When I arrived I discovered that my apartment had been broken into by a guy referred to as the Trolley Square rapist.  I also discovered several other things.  He had been in my apartment for at least several hours.  He had gone through every drawer and cabinet, moved the mattress, etc..  He had even found a hidden door in the back of my closet that led to an unused room- and for people who knew me then, my closet wasn’t an organized space.  It was a disaster zone, a dumping ground.  Even I couldn’t find things in that closet.

My point being that if I had owned a gun, he would have found it. And if I had returned home that night…

Those are two of my experiences.  I have also lived through the accidental shootings and suicides.  I am probably more familiar with these than most, simply because of my father’s job.  Dentist’s kids will be very familiar with the dangers of too many sweets and the need to brush and floss.  Cop’s kids will be familiar with safety and guns.  Every tragic/stupid event a cop sees will work its way into the conversation around the dinner table – age appropriately censored, of course.

As a cop’s kid you can’t help but be aware of tragedy/crime/violence.  Cops’ kids will know exactly what can, and does, happen.  We are raised to assess the situation and remove ourselves safely.  We are raised in a world where bad things really do happen.  We are raised to get the hell away from, and avoid, danger – and if we can’t get away we are taught ways to diffuse the situation.  We are trained to always check the back seat of our car before getting in; to immediately leave the house if we expect it has been burgled; to not chase a purse snatcher; to leave a bar if a fight breaks out, etc..  I had a friend whose mother was an ER doctor.  Her world view was pretty close to mine.  All parents do this to a certain extent – mostly when their teenager starts to drive – don’t play with the radio, don’t text, don’t speed, etc.  All designed to keep kids safe.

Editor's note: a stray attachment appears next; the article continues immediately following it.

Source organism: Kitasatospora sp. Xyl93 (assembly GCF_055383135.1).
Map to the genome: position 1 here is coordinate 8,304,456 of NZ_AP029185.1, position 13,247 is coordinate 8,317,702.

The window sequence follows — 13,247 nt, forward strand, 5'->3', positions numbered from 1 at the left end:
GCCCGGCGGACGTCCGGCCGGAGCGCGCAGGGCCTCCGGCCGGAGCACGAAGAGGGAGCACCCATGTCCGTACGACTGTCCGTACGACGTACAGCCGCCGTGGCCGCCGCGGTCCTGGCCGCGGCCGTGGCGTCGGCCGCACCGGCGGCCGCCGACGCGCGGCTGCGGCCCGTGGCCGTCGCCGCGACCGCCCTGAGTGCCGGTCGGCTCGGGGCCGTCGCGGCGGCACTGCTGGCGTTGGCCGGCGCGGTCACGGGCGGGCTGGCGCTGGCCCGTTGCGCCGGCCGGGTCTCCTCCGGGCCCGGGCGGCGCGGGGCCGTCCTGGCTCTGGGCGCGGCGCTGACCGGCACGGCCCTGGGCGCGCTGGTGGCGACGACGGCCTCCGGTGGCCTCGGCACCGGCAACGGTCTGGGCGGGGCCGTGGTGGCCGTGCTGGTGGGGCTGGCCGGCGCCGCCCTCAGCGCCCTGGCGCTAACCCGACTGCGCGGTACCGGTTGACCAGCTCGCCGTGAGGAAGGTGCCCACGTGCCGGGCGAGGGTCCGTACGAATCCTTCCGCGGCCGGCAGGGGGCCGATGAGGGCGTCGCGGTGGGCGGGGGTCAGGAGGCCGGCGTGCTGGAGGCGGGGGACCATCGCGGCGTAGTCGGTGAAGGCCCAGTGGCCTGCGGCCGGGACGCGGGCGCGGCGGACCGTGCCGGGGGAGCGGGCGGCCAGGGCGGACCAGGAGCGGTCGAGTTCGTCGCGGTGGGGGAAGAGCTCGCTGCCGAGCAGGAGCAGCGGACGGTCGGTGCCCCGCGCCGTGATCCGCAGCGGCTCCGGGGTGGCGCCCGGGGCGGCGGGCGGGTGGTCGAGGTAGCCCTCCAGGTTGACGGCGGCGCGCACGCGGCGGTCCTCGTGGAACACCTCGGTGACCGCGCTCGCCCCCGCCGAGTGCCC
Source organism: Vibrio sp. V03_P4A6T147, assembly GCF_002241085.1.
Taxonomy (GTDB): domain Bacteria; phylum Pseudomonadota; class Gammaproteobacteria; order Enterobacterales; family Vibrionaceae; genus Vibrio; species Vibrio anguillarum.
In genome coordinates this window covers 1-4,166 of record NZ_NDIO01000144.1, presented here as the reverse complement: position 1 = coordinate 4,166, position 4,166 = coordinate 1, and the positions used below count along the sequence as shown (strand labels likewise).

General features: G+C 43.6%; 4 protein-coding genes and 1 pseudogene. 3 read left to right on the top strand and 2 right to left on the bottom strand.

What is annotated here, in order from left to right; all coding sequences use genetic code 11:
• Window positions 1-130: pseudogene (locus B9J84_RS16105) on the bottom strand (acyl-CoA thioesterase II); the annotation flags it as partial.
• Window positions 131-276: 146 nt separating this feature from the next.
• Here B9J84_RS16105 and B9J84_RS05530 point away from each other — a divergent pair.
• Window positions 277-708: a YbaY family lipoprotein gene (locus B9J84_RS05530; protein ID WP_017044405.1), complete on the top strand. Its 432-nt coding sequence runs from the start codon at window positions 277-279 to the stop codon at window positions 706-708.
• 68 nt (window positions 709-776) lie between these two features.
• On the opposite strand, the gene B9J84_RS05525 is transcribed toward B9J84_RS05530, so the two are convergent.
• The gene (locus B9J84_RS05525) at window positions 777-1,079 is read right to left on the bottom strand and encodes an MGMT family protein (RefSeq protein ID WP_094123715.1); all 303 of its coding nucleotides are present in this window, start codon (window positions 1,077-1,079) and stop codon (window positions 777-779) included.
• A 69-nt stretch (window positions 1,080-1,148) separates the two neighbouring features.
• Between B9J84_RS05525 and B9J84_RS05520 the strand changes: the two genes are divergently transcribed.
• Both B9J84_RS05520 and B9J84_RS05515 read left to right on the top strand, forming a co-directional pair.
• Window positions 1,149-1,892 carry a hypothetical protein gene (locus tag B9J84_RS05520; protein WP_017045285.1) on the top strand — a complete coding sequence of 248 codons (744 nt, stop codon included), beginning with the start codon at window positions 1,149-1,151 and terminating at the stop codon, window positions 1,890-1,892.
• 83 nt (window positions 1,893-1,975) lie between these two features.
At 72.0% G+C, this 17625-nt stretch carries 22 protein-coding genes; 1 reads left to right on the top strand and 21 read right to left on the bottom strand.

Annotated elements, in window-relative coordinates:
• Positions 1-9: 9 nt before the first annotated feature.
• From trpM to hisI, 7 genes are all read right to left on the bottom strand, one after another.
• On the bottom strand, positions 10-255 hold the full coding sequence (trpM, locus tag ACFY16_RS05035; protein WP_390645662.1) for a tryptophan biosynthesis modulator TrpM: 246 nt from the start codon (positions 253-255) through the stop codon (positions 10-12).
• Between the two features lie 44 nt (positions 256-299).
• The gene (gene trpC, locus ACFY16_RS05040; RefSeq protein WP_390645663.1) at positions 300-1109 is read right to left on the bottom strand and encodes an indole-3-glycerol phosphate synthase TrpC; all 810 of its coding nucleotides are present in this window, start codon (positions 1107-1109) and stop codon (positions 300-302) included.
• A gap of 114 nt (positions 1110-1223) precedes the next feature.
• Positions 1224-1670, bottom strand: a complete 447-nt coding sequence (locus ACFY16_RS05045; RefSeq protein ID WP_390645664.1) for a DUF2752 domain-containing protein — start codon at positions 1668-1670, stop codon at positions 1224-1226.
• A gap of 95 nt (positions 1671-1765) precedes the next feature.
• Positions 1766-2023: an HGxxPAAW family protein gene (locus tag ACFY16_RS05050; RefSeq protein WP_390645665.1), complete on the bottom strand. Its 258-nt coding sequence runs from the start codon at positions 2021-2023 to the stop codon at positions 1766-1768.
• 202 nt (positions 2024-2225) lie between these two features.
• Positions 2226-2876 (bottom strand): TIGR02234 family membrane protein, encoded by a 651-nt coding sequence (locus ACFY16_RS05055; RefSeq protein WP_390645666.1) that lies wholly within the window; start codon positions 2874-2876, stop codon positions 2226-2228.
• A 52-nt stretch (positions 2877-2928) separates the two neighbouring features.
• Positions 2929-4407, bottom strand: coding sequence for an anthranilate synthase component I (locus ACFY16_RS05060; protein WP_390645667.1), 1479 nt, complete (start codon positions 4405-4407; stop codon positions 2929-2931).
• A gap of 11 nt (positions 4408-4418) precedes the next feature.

I was also raised with great respect for guns.  I understood that correct and effective use of a gun required extensive, ongoing training.  Owning a gun didn’t equal skill.  In fact, training should always come before owning a gun.  And training must continue once you own a gun.  The idea that someone – anyone – simply having a gun during a crisis situation is the answer to mass shootings is pure nonsense.  It’s also an insult to our military and law enforcement who train extensively to not only shoot, but how to handle themselves in a crisis situation – how to override human instinct and stay calm and focused.  The average gun owner isn’t remotely capable of this.

Steve writes an interesting paragraph:

And they [guns] don’t scare me.  A friend told me she was intimidated if she went to a public meeting where people were openly carrying weapons, that she wouldn’t speak, wouldn’t argue with them.  That she wouldn’t let her kids stay over at a house if she knew there were firearms there, no matter how safe, no matter how stored.  I have a difficult time understanding this fear.  I know that will sound utterly bizarre to some of you, especially in the wake of all the shootings recently, but I really don’t get it.  I get being scared in downtown Chicago, or Philly, or DC at night.  I get being scared if you live in the southwest along the infiltration routes from the Rio Grande and there are gunfights in your backyard.  But somebody open carrying to a meeting?  Not scary stuff.